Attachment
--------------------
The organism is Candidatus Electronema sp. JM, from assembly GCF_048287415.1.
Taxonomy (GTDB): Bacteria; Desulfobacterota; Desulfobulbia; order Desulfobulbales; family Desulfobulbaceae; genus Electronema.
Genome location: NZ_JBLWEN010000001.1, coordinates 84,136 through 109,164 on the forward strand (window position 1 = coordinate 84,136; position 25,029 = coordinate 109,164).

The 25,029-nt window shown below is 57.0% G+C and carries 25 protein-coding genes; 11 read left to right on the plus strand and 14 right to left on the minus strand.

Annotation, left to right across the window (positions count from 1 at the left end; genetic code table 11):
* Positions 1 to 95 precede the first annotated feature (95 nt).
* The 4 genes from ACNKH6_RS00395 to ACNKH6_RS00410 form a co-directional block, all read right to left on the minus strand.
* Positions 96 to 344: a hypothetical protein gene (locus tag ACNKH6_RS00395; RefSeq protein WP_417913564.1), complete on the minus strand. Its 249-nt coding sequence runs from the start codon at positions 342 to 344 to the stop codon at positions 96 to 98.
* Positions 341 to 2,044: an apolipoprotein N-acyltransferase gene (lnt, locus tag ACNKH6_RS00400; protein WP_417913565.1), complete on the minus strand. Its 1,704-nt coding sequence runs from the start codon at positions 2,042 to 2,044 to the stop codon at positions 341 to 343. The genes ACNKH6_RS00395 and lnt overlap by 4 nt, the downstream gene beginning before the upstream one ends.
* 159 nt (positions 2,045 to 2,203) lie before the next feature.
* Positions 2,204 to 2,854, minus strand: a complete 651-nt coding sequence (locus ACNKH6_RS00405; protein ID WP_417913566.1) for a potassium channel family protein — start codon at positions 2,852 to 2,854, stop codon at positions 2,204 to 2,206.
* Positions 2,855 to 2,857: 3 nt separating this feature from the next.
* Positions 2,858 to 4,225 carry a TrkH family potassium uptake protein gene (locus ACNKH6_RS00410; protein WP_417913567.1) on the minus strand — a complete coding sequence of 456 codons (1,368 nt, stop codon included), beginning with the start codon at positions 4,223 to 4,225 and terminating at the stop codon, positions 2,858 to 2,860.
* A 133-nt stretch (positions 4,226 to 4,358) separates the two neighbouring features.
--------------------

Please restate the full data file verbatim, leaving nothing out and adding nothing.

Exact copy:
The organism is Candidatus Electronema sp. JM, from assembly GCF_048287415.1.
Taxonomy (GTDB): Bacteria; Desulfobacterota; Desulfobulbia; order Desulfobulbales; family Desulfobulbaceae; genus Electronema.
Genome location: NZ_JBLWEN010000001.1, coordinates 84,136 through 109,164 on the forward strand (window position 1 = coordinate 84,136; position 25,029 = coordinate 109,164).

The 25,029-nt window shown below is 57.0% G+C and carries 25 protein-coding genes; 11 read left to right on the plus strand and 14 right to left on the minus strand.

Annotation, left to right across the window (positions count from 1 at the left end; genetic code table 11):
* Positions 1 to 95 precede the first annotated feature (95 nt).
* The 4 genes from ACNKH6_RS00395 to ACNKH6_RS00410 form a co-directional block, all read right to left on the minus strand.
* Positions 96 to 344: a hypothetical protein gene (locus tag ACNKH6_RS00395; RefSeq protein WP_417913564.1), complete on the minus strand. Its 249-nt coding sequence runs from the start codon at positions 342 to 344 to the stop codon at positions 96 to 98.
* Positions 341 to 2,044: an apolipoprotein N-acyltransferase gene (lnt, locus tag ACNKH6_RS00400; protein WP_417913565.1), complete on the minus strand. Its 1,704-nt coding sequence runs from the start codon at positions 2,042 to 2,044 to the stop codon at positions 341 to 343. The genes ACNKH6_RS00395 and lnt overlap by 4 nt, the downstream gene beginning before the upstream one ends.
* 159 nt (positions 2,045 to 2,203) lie before the next feature.
* Positions 2,204 to 2,854, minus strand: a complete 651-nt coding sequence (locus ACNKH6_RS00405; protein ID WP_417913566.1) for a potassium channel family protein — start codon at positions 2,852 to 2,854, stop codon at positions 2,204 to 2,206.
* Positions 2,855 to 2,857: 3 nt separating this feature from the next.
* Positions 2,858 to 4,225 carry a TrkH family potassium uptake protein gene (locus ACNKH6_RS00410; protein WP_417913567.1) on the minus strand — a complete coding sequence of 456 codons (1,368 nt, stop codon included), beginning with the start codon at positions 4,223 to 4,225 and terminating at the stop codon, positions 2,858 to 2,860.
* A 133-nt stretch (positions 4,226 to 4,358) separates the two neighbouring features.